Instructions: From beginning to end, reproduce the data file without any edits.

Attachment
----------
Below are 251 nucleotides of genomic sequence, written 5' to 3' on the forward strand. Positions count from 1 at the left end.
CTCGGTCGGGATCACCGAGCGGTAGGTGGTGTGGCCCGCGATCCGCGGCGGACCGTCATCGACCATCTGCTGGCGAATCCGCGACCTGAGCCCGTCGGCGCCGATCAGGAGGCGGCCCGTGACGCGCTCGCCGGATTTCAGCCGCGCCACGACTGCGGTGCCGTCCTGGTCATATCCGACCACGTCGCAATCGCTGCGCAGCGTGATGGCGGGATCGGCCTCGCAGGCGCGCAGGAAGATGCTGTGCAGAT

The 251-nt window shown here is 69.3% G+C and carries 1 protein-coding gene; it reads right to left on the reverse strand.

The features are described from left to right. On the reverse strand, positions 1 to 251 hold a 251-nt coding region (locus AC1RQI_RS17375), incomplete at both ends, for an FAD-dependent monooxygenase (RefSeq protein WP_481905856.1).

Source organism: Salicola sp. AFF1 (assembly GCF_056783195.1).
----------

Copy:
Below are 251 nucleotides of genomic sequence, written 5' to 3' on the forward strand. Positions count from 1 at the left end.
CTCGGTCGGGATCACCGAGCGGTAGGTGGTGTGGCCCGCGATCCGCGGCGGACCGTCATCGACCATCTGCTGGCGAATCCGCGACCTGAGCCCGTCGGCGCCGATCAGGAGGCGGCCCGTGACGCGCTCGCCGGATTTCAGCCGCGCCACGACTGCGGTGCCGTCCTGGTCATATCCGACCACGTCGCAATCGCTGCGCAGCGTGATGGCGGGATCGGCCTCGCAGGCGCGCAGGAAGATGCTGTGCAGAT

The 251-nt window shown here is 69.3% G+C and carries 1 protein-coding gene; it reads right to left on the reverse strand.

The features are described from left to right. On the reverse strand, positions 1 to 251 hold a 251-nt coding region (locus AC1RQI_RS17375), incomplete at both ends, for an FAD-dependent monooxygenase (RefSeq protein WP_481905856.1).

Source organism: Salicola sp. AFF1 (assembly GCF_056783195.1).